Where to begin? As a starting point, I looked at an old Radio Times article – no, it’s not available online, I actually have the issue in front of me. It’s the 21-27 July 2007 issue, which I never got around to chucking, and it just so happens to have a feature on “Unreality TV”.
Upon discovering that “science fiction and fantasy are suddenly not only acceptable but, dare to whisper it, cool”, Radio Times writer John Naughton asks “How did the geeks inherit the Earth?”
Some (unspecified) people regard this as evidence of “a society where no-one wants to grow up”, but Matthew Graham, co-creator of Life on Mars, takes a different view. “I think people just respond to good stories, whatever their age,” he explained in the aforementioned article. “There’s no sense [in America] that because it’s science fiction, it has to be for children.”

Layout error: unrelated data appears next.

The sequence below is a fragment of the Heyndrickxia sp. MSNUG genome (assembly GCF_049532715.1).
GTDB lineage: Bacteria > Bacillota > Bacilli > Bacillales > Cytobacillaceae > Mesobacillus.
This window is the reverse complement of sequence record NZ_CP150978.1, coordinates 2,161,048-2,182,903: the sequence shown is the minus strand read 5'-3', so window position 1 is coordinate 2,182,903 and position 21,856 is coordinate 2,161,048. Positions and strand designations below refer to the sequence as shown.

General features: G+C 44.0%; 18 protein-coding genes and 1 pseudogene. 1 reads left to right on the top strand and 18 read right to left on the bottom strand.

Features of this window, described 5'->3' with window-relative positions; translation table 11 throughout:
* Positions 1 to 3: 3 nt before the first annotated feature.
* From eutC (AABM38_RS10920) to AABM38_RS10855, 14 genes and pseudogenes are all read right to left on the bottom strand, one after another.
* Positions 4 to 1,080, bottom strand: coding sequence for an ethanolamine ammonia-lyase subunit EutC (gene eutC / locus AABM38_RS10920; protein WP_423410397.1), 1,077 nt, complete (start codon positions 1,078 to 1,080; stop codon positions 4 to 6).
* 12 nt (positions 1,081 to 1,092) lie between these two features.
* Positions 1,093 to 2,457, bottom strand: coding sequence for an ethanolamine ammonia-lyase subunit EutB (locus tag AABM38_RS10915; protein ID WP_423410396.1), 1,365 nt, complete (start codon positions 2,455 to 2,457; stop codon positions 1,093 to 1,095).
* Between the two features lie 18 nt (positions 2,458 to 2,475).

Tim Kring, the creator of Heroes, takes yet another view. “There’s a kind of wish fulfilment to watching this, which is that your ordinary, seemingly impotent life could be filled with both purpose and adventure.”
How philosophical. The article also featured a list of “the Top 20 Unreal Shows Ever”, but I fear it is unusable, since they refused to let people vote for Doctor Who in order to “give the others a chance”. This may have been a mistake, as the list contained many surprises. For example, who would have thought that Red Dwarf would come first (the X-Files was only one percent behind), or that no shows with the word “star” in their title would make it into the top 5?
My research has began. I plan to embark on a survey, to see what “unreal” dramas people enjoy watching, and I’ll post the results here. In the mean time, I now live in dread of how much my spam count is likely to go up now that I’ve used the word “impotent” in a blog.